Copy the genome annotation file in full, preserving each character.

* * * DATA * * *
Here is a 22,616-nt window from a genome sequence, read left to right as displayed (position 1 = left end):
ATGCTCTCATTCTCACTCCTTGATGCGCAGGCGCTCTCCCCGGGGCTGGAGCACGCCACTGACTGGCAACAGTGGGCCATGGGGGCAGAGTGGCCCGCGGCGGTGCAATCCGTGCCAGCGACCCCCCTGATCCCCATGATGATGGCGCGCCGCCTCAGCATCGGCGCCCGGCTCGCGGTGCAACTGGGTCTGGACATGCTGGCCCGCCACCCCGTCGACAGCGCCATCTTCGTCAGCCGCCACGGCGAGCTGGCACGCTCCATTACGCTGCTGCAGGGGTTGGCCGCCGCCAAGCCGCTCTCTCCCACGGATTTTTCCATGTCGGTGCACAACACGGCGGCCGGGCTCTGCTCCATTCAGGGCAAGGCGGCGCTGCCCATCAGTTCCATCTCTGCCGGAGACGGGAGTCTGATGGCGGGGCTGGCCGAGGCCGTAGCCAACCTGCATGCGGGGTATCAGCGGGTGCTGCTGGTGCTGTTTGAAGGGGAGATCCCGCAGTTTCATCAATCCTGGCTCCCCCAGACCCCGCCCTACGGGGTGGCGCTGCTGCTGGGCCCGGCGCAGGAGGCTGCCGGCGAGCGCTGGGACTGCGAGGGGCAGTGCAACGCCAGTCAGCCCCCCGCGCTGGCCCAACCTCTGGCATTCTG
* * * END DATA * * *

Here is a 22,616-nt window from a genome sequence, read left to right as displayed (position 1 = left end):
ATGCTCTCATTCTCACTCCTTGATGCGCAGGCGCTCTCCCCGGGGCTGGAGCACGCCACTGACTGGCAACAGTGGGCCATGGGGGCAGAGTGGCCCGCGGCGGTGCAATCCGTGCCAGCGACCCCCCTGATCCCCATGATGATGGCGCGCCGCCTCAGCATCGGCGCCCGGCTCGCGGTGCAACTGGGTCTGGACATGCTGGCCCGCCACCCCGTCGACAGCGCCATCTTCGTCAGCCGCCACGGCGAGCTGGCACGCTCCATTACGCTGCTGCAGGGGTTGGCCGCCGCCAAGCCGCTCTCTCCCACGGATTTTTCCATGTCGGTGCACAACACGGCGGCCGGGCTCTGCTCCATTCAGGGCAAGGCGGCGCTGCCCATCAGTTCCATCTCTGCCGGAGACGGGAGTCTGATGGCGGGGCTGGCCGAGGCCGTAGCCAACCTGCATGCGGGGTATCAGCGGGTGCTGCTGGTGCTGTTTGAAGGGGAGATCCCGCAGTTTCATCAATCCTGGCTCCCCCAGACCCCGCCCTACGGGGTGGCGCTGCTGCTGGGCCCGGCGCAGGAGGCTGCCGGCGAGCGCTGGGACTGCGAGGGGCAGTGCAACGCCAGTCAGCCCCCCGCGCTGGCCCAACCTCTGGCATTCTG